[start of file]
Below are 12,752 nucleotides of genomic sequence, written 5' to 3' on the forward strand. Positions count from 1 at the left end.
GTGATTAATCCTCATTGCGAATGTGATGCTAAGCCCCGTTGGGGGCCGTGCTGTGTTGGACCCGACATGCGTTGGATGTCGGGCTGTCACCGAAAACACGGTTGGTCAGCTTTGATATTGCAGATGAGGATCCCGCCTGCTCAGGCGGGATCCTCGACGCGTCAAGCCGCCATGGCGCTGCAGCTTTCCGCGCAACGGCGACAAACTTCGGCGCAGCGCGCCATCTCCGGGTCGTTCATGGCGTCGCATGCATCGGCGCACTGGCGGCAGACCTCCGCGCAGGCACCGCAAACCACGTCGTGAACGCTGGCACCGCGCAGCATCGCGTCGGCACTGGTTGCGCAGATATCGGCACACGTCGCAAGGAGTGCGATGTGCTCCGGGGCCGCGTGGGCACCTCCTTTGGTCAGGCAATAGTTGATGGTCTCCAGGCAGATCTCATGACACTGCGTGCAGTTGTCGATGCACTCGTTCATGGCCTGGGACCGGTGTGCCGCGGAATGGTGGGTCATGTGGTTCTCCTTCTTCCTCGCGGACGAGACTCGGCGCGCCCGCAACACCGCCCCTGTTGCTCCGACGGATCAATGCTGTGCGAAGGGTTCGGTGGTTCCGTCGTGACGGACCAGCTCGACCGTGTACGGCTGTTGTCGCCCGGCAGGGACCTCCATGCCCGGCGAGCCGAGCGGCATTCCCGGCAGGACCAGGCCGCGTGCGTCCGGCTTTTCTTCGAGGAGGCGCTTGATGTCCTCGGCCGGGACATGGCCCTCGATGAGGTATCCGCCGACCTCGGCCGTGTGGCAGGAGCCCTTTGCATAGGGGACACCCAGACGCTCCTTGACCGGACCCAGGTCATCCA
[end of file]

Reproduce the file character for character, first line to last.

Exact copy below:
Below are 12,752 nucleotides of genomic sequence, written 5' to 3' on the forward strand. Positions count from 1 at the left end.
GTGATTAATCCTCATTGCGAATGTGATGCTAAGCCCCGTTGGGGGCCGTGCTGTGTTGGACCCGACATGCGTTGGATGTCGGGCTGTCACCGAAAACACGGTTGGTCAGCTTTGATATTGCAGATGAGGATCCCGCCTGCTCAGGCGGGATCCTCGACGCGTCAAGCCGCCATGGCGCTGCAGCTTTCCGCGCAACGGCGACAAACTTCGGCGCAGCGCGCCATCTCCGGGTCGTTCATGGCGTCGCATGCATCGGCGCACTGGCGGCAGACCTCCGCGCAGGCACCGCAAACCACGTCGTGAACGCTGGCACCGCGCAGCATCGCGTCGGCACTGGTTGCGCAGATATCGGCACACGTCGCAAGGAGTGCGATGTGCTCCGGGGCCGCGTGGGCACCTCCTTTGGTCAGGCAATAGTTGATGGTCTCCAGGCAGATCTCATGACACTGCGTGCAGTTGTCGATGCACTCGTTCATGGCCTGGGACCGGTGTGCCGCGGAATGGTGGGTCATGTGGTTCTCCTTCTTCCTCGCGGACGAGACTCGGCGCGCCCGCAACACCGCCCCTGTTGCTCCGACGGATCAATGCTGTGCGAAGGGTTCGGTGGTTCCGTCGTGACGGACCAGCTCGACCGTGTACGGCTGTTGTCGCCCGGCAGGGACCTCCATGCCCGGCGAGCCGAGCGGCATTCCCGGCAGGACCAGGCCGCGTGCGTCCGGCTTTTCTTCGAGGAGGCGCTTGATGTCCTCGGCCGGGACATGGCCCTCGATGAGGTATCCGCCGACCTCGGCCGTGTGGCAGGAGCCCTTTGCATAGGGGACACCCAGACGCTCCTTGACCGGACCCAGGTCATCCA